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Maintenance Minute - Airworthy

Posted 303 days ago ago by Admin

He walked into my office as a confident 22-year-old with the ink still wet on his newly issued Airframe & Powerplant certificate that he proudly carried in his pocket. The young man looked at me and said, “I want to be a helicopter mechanic”.  After a brief discussion, his enthusiasm and seemingly sense of life’s direction convinced me to take a chance on him. I placed him under the supervision of a 38-year master helicopter mechanic. My instruction to the young man was “learn from him.”

A few weeks later as I was watching this young man installing a rotor hub, it suddenly hit me…The A&P certificate in his pocket gives him authority as an FAA representative to return aircraft to service. Authority without experience can be a dangerous combination. Confidence without experience can also be dangerous. There is absolutely no substitute for experience. To grow as an experienced, confident helicopter mechanic takes time and training. It’s a long-term investment, and hopefully in the end you will get what you pay for.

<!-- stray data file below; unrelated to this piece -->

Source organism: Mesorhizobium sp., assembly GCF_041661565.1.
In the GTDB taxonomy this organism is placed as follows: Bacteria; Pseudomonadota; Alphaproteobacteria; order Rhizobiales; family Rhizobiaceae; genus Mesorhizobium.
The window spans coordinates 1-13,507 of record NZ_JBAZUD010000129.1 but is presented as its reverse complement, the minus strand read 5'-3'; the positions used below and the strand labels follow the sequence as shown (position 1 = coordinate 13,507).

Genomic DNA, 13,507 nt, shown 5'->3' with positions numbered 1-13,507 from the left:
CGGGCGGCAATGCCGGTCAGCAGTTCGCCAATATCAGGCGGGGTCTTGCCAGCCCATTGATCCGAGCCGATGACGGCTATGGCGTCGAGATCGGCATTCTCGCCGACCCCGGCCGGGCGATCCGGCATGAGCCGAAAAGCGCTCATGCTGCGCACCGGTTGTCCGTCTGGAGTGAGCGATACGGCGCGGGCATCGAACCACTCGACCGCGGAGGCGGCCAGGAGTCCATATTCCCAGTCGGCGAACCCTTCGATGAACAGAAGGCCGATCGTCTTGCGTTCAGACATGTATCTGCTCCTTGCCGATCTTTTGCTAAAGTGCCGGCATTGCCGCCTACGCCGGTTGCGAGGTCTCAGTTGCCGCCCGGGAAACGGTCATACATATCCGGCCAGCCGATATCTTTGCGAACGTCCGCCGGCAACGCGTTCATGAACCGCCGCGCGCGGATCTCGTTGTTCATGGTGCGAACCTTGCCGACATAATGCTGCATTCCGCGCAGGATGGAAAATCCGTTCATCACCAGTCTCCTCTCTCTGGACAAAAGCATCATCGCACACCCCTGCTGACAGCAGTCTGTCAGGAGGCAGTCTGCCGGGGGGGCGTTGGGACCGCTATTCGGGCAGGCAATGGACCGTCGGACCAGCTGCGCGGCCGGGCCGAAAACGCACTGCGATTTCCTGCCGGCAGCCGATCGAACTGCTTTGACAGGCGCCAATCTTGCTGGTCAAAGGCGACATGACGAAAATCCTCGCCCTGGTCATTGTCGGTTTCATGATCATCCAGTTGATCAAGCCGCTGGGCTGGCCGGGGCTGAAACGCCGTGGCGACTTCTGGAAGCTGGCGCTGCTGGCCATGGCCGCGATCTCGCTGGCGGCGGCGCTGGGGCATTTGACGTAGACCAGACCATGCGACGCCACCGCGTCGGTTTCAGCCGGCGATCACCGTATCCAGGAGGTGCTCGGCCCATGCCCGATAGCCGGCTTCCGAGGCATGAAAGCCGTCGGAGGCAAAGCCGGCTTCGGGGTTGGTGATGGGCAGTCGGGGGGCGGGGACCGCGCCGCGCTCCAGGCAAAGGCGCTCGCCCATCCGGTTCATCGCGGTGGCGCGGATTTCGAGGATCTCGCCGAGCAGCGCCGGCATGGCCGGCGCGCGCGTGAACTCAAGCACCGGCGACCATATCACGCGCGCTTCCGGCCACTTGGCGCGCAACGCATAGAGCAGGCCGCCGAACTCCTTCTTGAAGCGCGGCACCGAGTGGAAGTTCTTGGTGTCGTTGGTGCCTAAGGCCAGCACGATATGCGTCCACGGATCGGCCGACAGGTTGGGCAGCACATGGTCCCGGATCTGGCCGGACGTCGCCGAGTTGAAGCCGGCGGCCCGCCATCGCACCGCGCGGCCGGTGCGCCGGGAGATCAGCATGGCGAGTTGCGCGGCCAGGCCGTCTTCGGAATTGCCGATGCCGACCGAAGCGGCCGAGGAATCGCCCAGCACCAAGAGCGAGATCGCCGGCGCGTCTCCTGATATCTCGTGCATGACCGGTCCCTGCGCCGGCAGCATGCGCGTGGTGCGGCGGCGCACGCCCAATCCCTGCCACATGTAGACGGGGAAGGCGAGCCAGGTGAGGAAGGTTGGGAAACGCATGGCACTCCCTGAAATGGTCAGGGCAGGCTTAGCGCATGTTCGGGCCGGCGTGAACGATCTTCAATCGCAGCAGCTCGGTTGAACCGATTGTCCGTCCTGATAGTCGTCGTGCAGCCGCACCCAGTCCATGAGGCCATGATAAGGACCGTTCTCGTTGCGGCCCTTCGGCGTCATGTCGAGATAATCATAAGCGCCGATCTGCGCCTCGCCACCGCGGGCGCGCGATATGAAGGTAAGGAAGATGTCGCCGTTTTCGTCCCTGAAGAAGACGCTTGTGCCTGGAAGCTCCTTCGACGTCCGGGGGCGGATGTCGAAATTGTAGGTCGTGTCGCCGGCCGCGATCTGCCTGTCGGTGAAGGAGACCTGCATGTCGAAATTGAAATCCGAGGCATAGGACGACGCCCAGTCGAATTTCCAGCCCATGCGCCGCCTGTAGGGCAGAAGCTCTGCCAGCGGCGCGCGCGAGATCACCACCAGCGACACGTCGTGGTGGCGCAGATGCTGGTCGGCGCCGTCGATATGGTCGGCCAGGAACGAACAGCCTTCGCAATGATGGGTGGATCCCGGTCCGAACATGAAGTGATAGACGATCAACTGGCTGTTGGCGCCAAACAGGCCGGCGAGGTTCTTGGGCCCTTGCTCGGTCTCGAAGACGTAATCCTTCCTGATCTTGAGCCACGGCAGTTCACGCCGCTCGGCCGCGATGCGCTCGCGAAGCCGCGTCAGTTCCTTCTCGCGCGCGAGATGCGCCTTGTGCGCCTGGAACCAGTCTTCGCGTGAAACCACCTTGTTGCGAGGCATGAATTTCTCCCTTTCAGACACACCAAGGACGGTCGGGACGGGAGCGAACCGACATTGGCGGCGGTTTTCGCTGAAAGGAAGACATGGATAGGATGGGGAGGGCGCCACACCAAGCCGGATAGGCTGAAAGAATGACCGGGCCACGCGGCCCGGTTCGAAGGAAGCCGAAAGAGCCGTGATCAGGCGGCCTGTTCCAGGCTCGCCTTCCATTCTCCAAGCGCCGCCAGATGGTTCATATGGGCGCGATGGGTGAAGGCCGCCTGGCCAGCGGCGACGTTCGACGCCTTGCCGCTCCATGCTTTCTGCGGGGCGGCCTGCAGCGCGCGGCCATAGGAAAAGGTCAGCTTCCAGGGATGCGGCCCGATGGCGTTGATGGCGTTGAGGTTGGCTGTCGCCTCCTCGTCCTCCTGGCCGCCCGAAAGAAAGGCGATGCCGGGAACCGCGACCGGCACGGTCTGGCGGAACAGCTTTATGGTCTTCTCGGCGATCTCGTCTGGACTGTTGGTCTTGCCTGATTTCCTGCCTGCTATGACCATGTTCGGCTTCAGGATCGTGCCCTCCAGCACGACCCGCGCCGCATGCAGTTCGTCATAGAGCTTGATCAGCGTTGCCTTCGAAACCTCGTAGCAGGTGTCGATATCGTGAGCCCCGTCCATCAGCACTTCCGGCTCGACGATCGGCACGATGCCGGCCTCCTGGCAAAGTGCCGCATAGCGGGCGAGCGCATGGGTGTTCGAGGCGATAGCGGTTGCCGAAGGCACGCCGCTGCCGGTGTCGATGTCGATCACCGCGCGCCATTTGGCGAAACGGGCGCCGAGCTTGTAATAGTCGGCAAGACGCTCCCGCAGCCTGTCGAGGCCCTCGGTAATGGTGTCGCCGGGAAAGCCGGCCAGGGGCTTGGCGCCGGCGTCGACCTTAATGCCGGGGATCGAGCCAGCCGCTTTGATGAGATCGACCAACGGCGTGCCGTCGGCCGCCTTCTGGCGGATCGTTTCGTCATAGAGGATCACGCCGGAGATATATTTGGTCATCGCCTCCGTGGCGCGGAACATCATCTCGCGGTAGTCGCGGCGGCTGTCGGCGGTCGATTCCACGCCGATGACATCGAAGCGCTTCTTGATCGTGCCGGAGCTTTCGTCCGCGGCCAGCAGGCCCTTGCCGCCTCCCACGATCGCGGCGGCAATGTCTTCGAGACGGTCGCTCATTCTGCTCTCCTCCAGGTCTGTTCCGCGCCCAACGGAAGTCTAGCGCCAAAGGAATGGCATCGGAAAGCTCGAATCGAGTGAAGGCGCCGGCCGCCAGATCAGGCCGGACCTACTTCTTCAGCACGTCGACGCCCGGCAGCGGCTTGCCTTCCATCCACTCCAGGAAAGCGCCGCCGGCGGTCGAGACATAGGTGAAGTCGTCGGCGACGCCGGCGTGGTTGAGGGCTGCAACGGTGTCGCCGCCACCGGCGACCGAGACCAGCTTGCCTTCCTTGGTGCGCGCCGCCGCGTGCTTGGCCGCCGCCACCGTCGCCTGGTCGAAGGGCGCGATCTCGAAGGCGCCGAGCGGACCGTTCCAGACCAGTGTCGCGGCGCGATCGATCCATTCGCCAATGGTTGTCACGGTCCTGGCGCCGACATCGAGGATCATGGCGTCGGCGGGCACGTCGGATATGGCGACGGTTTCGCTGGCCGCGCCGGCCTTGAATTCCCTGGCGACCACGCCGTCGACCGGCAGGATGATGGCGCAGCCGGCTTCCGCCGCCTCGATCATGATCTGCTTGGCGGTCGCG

Often, I have written about perspective and explained that perspective is how we view a thing. Try this experiment: Walk around the hangar or flight line and have a conversation with each mechanic.  Ask them these two questions. # 1- What is the definition of airworthy? Most will say something about safe operation, but a few might mention type design. #2 -What does it mean when you make a logbook entry using the words, “I Certify” and then sign your name and your certificate number? Be ready to get some very strange looks. I’m willing to bet the difference in the answers will be in direct proportion to experience level of the person asked.

Helicopter maintenance is not just about nuts and bolts. The aircraft is not only to be safe it also must be legal.

It’s no secret that there is a shortage of A&P mechanics. Industry experts predict a severe drought and that 2027 will be the peak with an approximate 43,000 gap in aircraft mechanics. If we know the famine is coming, shouldn’t we fill our silos now?

 To maintain safety of flight and sustain our businesses, I believe it is imperative that we recruit people that share our vision, train them to a standard, give honest feedback on evaluations and create a culture of continuous improvement. It’s also very important that we, as mechanics, share the company vision or what I refer to as a corporate purpose. At the forefront we are to provide a safe and legal aircraft. How can anyone do this if they haven’t been taught? How can anyone have a vision or purpose if no one ever asked them?

The storm is upon us. Find people that share the vision and invest in them. Learn to trust them as they grow and be confident when they certify the aircraft is airworthy.


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